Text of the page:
Trump’s Renewed Fed Attacks Could Weaken Institution

Former Federal Reserve officials and foreign central bankers said President Donald Trump’s combative stance toward the U.S. central bank could over time weaken the institution and its role in the global economy, Wall Street Journal reported.

A string of central bankers, including several gathered in Washington for International Monetary Fund meetings over the weekend, expressed concern about the Fed’s political independence as Trump again criticized the central bank and seeks to nominate two stalwart political supporters to the organization who also disapprove of its actions.

Though the Fed signaled in recent weeks that it was done for now with interest-rate increases, Trump wrote Sunday on Twitter that the economy and stock market would be growing faster “if the Fed had done its job properly, which it has not.”

The central bankers said they are concerned the GOP president’s approach could erode non-partisanship in the Fed’s boardroom over the long run. They cited that longstanding tradition as part of the reason the Fed is a global role model for apolitical policy-making.

“I’m certainly worried about central bank independence in other countries, especially…in the most important jurisdiction in the world,” said European Central Bank President Mario Draghi at a news conference here Saturday, referring to the U.S.

Earlier this month, White House economic adviser Lawrence Kudlow said the administration respects the Fed’s independence. While he as well as the President have called on the Fed to cut interest rates, Kudlow said: “The Fed is independent. We’re not trying to compromise that independence and never will.”

Narayana Kocherlakota, former president of the Minneapolis Fed, said it is reasonable for Mr. Trump to think the Fed is pursuing too aggressive a monetary policy and to want people who favor easier policy. But he expressed concern about Trump’s nomination to the central bank of former campaign adviser Stephen Moore and former GOP presidential candidate Herman Cain.

“What I worry about with Cain and Moore,” he said, is that their stance on monetary policy could be different if a Democrat were president right now.

Moore favored tighter monetary policy when Barack Obama, a Democrat, was president. He now says policy should be easier, and he has said that Mr. Trump’s re-election prospects could be threatened if the economy weakens.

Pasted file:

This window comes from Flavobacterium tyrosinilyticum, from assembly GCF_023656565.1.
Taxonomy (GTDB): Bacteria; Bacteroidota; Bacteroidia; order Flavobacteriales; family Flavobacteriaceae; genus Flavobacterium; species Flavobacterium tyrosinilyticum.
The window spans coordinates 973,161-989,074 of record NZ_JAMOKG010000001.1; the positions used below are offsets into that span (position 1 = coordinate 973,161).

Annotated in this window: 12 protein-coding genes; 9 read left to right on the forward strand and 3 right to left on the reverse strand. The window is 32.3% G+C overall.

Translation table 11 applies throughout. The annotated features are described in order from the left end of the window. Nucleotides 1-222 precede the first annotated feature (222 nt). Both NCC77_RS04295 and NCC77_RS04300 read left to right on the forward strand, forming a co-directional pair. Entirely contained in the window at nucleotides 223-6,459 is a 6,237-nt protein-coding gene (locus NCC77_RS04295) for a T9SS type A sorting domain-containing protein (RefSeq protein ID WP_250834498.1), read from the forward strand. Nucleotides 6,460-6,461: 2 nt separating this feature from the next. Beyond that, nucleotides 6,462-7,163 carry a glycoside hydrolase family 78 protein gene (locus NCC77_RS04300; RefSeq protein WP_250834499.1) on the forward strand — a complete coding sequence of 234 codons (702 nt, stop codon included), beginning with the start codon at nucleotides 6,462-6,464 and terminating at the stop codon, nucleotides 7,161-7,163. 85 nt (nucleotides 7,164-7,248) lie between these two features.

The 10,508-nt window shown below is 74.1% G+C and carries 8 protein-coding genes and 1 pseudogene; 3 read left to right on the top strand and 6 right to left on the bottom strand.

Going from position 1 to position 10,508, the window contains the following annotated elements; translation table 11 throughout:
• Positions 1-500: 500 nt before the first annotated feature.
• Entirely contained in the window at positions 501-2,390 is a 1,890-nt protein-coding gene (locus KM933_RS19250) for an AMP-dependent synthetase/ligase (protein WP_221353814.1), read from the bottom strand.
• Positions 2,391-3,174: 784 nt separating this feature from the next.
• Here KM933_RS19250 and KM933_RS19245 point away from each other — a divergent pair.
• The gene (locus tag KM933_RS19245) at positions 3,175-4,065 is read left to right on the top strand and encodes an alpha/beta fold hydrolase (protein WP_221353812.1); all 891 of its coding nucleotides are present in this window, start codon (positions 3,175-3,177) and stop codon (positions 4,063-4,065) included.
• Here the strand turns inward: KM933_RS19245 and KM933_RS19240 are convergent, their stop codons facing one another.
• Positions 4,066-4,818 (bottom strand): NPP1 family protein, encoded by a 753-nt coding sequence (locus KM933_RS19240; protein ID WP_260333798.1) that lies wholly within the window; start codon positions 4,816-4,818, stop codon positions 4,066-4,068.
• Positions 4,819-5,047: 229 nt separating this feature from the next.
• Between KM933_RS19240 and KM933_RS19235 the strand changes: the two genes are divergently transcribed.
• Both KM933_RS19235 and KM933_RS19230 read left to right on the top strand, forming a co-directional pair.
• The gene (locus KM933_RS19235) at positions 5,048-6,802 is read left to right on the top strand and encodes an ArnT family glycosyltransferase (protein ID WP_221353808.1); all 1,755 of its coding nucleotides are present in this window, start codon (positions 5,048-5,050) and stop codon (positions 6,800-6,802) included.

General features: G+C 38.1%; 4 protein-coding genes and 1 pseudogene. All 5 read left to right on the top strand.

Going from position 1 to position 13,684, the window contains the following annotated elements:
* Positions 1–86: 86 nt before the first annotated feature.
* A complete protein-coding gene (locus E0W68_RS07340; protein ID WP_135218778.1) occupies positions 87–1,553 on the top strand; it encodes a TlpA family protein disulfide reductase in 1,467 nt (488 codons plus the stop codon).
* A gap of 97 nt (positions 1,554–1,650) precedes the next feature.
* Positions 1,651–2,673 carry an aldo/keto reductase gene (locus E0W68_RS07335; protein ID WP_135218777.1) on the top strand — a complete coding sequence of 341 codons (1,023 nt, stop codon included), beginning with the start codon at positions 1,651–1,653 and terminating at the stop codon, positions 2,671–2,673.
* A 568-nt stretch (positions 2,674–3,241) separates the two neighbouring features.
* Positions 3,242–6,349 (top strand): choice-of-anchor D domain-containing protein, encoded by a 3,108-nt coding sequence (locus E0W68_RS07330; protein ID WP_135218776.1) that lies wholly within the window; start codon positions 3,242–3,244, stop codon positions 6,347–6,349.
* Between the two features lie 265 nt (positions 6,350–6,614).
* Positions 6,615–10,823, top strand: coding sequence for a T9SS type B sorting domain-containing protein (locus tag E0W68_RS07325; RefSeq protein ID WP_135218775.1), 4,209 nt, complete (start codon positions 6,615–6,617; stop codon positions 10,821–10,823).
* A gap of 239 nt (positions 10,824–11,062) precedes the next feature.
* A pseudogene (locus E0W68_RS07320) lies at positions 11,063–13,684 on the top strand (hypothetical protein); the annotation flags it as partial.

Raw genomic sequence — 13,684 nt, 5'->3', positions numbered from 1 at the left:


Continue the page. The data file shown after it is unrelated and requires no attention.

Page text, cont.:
Moore’s shifting views “could be interpreted as wanting to defeat Democrats when they’re in office and elect Republicans when they’re in office,” Kocherlakota said. “Over the longer haul if presidents fall into the rhythm of choosing Fed appointments with this thinking, that’s not a good outcome at all.”

Moore said in an email Sunday that he opposed lower interest rates when George W. Bush, a Republican, was president, which “blows up this theory that I’m for rate hikes when [Democrats] are in office and against them when [Republicans] are in office.”

Moore said he opposed the Fed’s efforts to stimulate growth earlier this decade because “the Fed can’t counteract bad real economic policy,” such as the 2009 fiscal stimulus bill and 2010 financial-regulatory overhaul pursued by Obama.

Trump’s picks haven’t caused heartburn in the stock and bond markets. Fed nominations are subject to Senate approval and the White House hasn’t formally submitted Cain nor Moore to the chamber, the Journal adds.

Massachusetts Democratic Sen. Elizabeth Warren on Friday called Moore “unqualified and unsuited” for a Fed seat, writing in a letter to Moore that he has “a long history of making wildly inaccurate claims about economic policy that appear to serve political ends.”

And while both Moore and Cain’s pasts are being scrutinized, Moore has come to Cain’s defense, saying Sunday in an interview with Fox News that he believes Cain “is a great choice””for the Fed’s board, and calling the businessman’s signature 9-9-9 tax plan, which was proposed in 2011 during Cain’s presidential run, a “cool plan,” CNN informed.

Despite the criticism of the two men, White House advisers have made clear that the President wishes to nominate people who share his economic views. He has repeatedly criticized the Fed, and specifically called out Chairman Jerome Powell, a Trump nominee, over rate increases.

Further changes appear to be on hold for now – last month, Fed officials voted to keep interest rates the same, agreeing to indefinitely stick with an extended pause on rate changes and signaling that the Fed wouldn’t hike rates in 2019.

Be the first to comment

Leave a Reply

Your email address will not be published.